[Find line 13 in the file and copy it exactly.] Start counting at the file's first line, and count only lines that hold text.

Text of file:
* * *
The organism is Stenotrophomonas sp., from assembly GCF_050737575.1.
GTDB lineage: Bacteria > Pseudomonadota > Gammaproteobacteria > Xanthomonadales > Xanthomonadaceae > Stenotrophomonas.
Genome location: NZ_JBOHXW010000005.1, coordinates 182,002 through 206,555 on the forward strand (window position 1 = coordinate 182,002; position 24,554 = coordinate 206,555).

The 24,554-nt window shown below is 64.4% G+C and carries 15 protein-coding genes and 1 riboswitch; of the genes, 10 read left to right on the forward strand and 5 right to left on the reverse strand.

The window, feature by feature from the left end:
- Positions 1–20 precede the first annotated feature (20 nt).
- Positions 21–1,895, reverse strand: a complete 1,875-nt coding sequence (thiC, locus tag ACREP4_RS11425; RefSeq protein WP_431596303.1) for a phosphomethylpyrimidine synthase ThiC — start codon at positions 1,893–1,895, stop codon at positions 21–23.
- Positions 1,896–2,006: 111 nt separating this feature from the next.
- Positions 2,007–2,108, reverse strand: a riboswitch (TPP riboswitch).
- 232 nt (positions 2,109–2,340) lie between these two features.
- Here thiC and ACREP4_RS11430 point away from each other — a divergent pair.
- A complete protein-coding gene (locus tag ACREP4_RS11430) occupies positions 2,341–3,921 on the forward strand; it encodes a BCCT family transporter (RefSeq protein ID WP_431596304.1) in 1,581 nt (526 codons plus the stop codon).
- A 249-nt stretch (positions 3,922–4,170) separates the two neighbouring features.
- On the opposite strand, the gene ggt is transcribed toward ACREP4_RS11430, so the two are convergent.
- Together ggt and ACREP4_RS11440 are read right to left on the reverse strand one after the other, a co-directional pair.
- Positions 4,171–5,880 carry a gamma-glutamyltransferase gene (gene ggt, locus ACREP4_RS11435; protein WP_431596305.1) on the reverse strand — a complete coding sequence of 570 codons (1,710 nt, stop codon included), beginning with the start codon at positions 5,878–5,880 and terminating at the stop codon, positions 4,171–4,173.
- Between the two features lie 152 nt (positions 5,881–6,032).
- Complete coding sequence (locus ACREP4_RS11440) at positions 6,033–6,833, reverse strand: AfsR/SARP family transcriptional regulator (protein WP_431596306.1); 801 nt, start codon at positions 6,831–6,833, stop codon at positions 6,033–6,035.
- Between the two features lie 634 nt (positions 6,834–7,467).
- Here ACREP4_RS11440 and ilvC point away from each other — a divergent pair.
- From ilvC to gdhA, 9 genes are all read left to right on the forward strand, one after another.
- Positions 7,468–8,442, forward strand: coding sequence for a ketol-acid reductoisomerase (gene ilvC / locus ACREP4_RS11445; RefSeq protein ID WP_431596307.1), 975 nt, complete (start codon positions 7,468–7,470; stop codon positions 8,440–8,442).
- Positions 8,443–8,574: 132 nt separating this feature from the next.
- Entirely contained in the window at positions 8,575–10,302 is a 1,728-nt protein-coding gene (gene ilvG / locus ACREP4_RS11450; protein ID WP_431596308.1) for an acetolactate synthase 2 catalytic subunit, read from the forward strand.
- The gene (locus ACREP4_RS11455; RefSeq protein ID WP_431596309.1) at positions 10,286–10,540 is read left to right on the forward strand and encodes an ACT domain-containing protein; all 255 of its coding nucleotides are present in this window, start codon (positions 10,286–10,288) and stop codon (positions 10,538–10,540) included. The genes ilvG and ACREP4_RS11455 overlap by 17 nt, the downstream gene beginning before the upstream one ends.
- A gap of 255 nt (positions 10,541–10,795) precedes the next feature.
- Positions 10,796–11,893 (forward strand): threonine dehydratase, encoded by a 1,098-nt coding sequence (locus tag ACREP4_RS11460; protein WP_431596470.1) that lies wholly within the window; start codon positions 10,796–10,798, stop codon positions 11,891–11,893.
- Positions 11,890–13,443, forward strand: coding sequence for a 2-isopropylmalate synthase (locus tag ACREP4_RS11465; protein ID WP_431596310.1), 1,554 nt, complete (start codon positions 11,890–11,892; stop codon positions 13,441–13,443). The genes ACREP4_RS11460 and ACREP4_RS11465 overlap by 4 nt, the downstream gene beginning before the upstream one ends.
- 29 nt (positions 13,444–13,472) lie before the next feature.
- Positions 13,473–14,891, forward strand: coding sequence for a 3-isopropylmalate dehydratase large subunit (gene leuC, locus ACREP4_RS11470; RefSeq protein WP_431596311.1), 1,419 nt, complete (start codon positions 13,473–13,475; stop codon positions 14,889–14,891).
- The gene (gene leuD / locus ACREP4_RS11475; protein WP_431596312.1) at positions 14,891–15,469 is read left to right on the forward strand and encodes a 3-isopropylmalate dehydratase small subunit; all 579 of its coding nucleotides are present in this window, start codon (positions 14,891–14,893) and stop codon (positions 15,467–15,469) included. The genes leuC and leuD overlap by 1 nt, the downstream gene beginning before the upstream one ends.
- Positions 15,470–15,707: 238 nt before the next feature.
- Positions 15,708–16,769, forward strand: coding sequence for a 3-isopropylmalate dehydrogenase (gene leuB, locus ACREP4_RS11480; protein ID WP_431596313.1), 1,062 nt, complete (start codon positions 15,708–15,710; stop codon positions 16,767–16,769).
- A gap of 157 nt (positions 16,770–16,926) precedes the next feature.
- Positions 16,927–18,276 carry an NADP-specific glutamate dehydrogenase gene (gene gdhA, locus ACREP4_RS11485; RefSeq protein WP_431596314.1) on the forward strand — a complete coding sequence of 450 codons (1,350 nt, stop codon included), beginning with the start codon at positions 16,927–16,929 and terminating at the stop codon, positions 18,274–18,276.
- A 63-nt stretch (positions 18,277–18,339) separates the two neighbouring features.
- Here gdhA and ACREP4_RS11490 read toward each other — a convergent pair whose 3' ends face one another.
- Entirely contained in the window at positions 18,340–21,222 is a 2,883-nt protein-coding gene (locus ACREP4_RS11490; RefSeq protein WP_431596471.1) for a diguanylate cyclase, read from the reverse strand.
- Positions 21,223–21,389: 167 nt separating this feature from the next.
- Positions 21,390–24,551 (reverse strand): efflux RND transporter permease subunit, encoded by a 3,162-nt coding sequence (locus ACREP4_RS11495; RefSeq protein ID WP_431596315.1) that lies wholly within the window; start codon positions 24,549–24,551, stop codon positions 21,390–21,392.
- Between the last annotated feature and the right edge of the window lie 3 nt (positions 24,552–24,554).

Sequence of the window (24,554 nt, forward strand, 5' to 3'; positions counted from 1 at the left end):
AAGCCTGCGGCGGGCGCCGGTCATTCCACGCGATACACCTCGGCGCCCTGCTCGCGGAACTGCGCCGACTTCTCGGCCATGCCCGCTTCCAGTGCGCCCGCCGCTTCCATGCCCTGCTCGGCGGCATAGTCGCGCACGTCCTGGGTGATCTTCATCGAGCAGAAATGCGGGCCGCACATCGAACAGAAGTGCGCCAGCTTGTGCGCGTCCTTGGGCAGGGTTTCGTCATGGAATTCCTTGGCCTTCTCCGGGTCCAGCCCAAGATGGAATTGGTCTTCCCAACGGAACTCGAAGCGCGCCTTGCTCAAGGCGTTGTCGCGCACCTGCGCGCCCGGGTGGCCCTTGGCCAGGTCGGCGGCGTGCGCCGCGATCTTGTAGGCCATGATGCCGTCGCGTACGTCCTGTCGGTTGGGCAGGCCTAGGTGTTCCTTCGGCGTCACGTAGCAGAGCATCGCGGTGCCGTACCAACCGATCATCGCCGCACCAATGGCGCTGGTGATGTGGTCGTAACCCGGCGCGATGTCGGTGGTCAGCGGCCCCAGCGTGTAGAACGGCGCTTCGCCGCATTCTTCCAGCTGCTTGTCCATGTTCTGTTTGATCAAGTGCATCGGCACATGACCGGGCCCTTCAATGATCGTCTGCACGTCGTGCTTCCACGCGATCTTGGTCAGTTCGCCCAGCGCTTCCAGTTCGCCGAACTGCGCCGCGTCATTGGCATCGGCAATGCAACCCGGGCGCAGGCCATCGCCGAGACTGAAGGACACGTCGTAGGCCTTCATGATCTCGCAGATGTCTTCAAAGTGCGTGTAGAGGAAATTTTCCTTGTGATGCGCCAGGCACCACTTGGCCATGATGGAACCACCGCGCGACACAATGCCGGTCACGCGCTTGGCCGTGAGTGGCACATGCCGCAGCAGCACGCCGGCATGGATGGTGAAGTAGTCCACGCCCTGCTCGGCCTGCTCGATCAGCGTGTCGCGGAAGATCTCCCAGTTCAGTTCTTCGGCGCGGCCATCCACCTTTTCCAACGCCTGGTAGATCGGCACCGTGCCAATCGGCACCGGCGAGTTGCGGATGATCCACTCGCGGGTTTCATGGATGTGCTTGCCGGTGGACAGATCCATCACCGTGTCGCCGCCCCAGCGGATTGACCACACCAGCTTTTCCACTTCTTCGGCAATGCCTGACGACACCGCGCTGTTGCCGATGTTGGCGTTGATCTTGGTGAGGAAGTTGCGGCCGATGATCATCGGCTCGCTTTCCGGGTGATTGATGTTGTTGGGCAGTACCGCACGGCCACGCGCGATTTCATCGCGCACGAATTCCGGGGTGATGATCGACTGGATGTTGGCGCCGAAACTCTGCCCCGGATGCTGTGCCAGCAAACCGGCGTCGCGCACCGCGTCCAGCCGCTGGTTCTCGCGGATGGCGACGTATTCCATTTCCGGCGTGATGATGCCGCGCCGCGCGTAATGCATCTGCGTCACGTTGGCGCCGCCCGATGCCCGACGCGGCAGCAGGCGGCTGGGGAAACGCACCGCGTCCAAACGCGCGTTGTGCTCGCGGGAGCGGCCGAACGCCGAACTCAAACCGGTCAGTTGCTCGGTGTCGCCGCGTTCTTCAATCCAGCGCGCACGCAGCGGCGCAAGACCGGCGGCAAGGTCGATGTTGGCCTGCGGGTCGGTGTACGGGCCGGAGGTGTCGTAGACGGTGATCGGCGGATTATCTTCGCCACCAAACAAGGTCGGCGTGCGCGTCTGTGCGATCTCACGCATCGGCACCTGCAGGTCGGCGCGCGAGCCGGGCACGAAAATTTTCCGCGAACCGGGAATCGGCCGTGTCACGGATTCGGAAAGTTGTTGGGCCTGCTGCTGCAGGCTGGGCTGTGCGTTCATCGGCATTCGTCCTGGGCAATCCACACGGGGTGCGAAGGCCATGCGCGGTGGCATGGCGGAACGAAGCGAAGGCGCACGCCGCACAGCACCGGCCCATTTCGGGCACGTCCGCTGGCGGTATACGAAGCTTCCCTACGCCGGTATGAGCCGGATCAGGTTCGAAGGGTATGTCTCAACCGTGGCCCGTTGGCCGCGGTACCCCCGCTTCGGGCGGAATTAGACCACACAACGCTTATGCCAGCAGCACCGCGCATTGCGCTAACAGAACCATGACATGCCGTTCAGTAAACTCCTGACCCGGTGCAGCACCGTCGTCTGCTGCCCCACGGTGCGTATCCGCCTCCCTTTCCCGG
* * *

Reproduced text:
- A 249-nt stretch (positions 3,922–4,170) separates the two neighbouring features.